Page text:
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Venture Trust's legacy in Malawi

Venture Trust: A legacy in Malawi, 2013 and onwards

What happened in Malawi?

In 2010 Venture Trust undertook our first ever international project at the request of the Scottish Government. The focus was very much in line with our work here in Scotland; namely to set up and deliver a personal life skills programme called ‘a chance for change’.

This was to be delivered to some of Malawi’s most vulnerable young men who were languishing in Kachere Juvenile Prison in the poorest area of the country’s capital city, Lilongwe. After much planning with partners including Malawi Prison Service, the first behaviour change programme called ‘mwai wosinthika...’ (‘ a chance for change...’) was delivered to all the young men with convictions in the prison. Since then, we have worked with 375 young people in Kachere; 73% show reduced risk of reoffending upon release.

The Prison Service has also re-named the facility to ‘Kachere Reformatory Centre’ – reflecting a change in their objectives and mindset to help young men escape the cycle of re-offending.

In 2011 it became clear that even with this programme, too manyyoung men were being sent to Kachere Juvenile Prison by the Child Magistrates courts. The courts, Probation officers, Malawi Social Welfare and Malawi Police Service asked Venture Trust to help design & develop a community-based programme to begin diverting young people away from the prison.

This resulted in early 2012 in Malawi’s first dedicated diversion programme pilot for young people (boys and girls aged 12-18) who were in conflict with the law. This pilot programme was an outstanding success, with a 100% attendance rate, so more programmes were run including a community based approach with Community Police, the traditional Chiefs and other Malawian NGOs specifically in Chinsapo - one of the most deprived and notorious Lilongwe’s 50 districts.

There were calls from Police & Social Work teams in other towns and cities such as Zomba and Blantyre to roll out programmes in their own regions. Venture Trust succeeded in doing this in Zomba in conjunction with INGO The Irish Rule of Law in early 2013 just prior to the completion of our time in Malawi.

What we achieved

Over three years in Malawi, 76% of those we supported showed demonstrably increased confidence, and 71% were more employable. 73% of participants showed increased awareness about their health and local health issues, and the same proportion had reduced their risk of reconviction. 54% of those we supported were able to successfully find employment, wage earning activity, education or training on release.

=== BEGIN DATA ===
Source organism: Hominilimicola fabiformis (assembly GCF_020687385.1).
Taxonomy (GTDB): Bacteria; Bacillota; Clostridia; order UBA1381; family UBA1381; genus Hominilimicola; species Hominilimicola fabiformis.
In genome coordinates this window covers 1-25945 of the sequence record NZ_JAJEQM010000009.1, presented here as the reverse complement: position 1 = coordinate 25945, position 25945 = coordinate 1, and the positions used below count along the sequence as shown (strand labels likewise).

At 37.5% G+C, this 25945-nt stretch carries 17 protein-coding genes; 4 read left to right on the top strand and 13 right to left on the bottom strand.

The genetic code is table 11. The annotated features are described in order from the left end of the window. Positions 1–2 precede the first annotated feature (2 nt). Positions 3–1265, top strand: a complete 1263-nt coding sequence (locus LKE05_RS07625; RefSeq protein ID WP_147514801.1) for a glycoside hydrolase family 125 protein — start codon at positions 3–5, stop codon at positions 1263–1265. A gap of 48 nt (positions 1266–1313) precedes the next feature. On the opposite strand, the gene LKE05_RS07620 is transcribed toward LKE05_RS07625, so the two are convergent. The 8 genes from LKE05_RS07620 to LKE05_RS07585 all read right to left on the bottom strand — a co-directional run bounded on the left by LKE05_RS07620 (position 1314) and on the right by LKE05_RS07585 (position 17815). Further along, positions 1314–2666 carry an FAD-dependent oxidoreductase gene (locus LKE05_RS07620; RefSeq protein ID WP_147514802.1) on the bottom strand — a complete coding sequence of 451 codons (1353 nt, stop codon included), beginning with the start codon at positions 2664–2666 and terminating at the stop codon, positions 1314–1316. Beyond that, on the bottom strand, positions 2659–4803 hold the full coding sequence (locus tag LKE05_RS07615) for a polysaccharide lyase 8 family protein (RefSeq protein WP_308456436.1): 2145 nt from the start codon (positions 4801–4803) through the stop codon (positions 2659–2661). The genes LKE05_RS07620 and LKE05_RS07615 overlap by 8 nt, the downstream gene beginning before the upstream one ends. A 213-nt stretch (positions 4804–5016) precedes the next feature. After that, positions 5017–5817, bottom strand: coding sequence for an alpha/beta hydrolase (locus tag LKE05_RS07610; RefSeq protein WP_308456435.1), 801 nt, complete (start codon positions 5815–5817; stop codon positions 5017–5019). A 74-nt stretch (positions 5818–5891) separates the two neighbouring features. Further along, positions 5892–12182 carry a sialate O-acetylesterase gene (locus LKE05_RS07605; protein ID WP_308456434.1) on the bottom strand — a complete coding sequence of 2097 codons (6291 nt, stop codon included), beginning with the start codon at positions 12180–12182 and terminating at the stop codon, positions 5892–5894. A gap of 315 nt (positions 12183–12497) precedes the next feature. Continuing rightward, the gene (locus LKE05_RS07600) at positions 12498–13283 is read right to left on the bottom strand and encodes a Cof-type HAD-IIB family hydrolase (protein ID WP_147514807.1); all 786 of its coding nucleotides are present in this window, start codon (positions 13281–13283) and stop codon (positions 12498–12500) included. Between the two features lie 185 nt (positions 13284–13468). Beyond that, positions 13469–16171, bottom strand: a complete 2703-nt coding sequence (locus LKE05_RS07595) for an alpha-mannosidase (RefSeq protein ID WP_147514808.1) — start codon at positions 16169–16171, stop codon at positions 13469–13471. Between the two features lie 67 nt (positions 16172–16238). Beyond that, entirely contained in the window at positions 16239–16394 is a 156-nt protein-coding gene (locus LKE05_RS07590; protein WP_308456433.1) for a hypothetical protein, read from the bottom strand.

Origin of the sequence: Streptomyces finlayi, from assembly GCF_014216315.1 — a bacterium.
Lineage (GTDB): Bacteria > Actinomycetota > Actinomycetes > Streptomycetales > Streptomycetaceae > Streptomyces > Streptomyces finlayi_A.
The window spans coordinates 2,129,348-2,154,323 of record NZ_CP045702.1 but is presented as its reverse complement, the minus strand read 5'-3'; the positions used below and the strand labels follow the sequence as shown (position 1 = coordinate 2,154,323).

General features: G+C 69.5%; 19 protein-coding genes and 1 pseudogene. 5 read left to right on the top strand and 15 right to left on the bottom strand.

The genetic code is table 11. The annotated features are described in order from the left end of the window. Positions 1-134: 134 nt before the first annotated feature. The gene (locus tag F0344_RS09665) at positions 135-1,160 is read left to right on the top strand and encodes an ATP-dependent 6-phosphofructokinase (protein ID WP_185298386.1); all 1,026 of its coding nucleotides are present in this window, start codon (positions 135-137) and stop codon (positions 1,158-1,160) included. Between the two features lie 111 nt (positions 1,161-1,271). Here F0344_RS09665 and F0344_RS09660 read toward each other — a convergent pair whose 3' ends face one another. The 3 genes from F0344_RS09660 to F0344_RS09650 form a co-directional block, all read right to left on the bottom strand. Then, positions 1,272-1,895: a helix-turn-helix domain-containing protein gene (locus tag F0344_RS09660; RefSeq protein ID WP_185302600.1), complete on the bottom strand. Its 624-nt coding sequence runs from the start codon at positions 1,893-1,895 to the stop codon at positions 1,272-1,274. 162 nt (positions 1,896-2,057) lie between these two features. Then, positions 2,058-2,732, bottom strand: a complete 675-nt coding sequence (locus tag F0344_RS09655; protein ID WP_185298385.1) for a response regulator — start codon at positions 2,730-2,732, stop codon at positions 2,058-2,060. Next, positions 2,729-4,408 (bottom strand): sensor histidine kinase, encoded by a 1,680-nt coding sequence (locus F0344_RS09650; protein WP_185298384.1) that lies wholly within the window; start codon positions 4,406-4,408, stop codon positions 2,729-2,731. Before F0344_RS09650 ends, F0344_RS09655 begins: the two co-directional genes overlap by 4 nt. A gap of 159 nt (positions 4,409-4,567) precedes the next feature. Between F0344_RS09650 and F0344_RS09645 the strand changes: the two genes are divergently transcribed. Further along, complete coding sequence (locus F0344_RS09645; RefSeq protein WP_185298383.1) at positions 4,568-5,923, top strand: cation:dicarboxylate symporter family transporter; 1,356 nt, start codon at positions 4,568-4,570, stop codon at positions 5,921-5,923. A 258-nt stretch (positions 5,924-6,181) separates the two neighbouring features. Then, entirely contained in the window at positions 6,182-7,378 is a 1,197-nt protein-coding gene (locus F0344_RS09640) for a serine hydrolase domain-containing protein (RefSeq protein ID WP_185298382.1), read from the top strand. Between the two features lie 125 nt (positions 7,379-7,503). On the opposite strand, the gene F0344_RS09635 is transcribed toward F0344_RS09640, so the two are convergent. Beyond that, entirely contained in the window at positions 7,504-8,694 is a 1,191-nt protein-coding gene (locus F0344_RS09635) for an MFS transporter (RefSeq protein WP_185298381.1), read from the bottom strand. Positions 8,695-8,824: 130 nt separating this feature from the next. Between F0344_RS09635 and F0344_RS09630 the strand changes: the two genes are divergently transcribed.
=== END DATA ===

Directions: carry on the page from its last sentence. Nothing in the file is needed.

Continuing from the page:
So what?

As an organisation, Venture Trust has always always been determined we should leave a sustainable legacy upon completion of our work in Malawi. We identified the Commonwealth Professional Fellowship Programme as having the best potential to further boost the skills of our partner agencies to achieve this.

To this end we identified 5 individuals from Malawi’s Prison Service, Police, Social Welfare and the Courts to become ‘Commonwealth Professional Fellows’ – taking part in an intensive learning and development programme hosted by Venture Trust in Scotland. The Fellows were introduced to best practice,visiting voluntary and statutory bodies from across our criminal justice system to enhance their skills, knowledge, and belief in themselves to take the ‘Mwai Wosinthika’ programme forward on return to Malawi.

The Commonwealth Professional Fellowship has also proved to be a catalyst for change in at least 5 Scottish Statutory bodies whom the Fellows met (one for each fellow!). These agencies have shown great interest in supporting Malawi’s criminal justice agencies themselves, by hosting future Fellowships and exchange of knowledge. :

1. The Scottish Procurator Fiscal’s department has done some previous advocacy training work in Malawi and now (through Mr Samuel Mbweza, Commonwealth Fellow from the Malawi Ministry of Justice) have established links that look set for potentially more work in the future.

2. The Scottish Prison Service are interested in links between Polmont Young Offenders Institute near Glasgow and Kachere Reformatory Centre, with the potential for hosting similar Fellowships in future.

3. The newly formed Police Scotland has already been out to Malawi and the Police training college at Tullieallan has just sent 5 Police officers out to Malawi to work with their counterparts in the Malawi Police Service and are considering the Commonwealth Professional Fellowship Scheme to bring Malawi police officers to Scotland to share their work.

4. Finally, the Chair of Venture Trust’s board is looking into aligning with a local authority Social work department within Scotland to get involved in partnership work with Malawi’s Ministry of Gender, Children, Social work and Community Development.

Now what?

The funding for Venture Trust’s ‘Mwai Wosinthika’ work has reached an end, but through our network of ‘Fellows’ within statutory bodies across the Malawi Criminal Justice system, the work and the message that prison should only be used as a last resort for vulnerable young people is spreading.

The Commonwealth fellows have returned to Malawi and, after a well earned break, will re-connect with Irish Rule of Law who have gained funding to roll the diversion training programme out to Blantyre before the end of 2013. There are action plans to establish a steering committee on Child Justice Forum similar to Scotland’s own Child Hearing System. Everyone remains committed to the mantra:

‘Mwai wosinthika... a chance for change... towards a safer Malawi.’

Takulandirani! (or is it Slainte now!)

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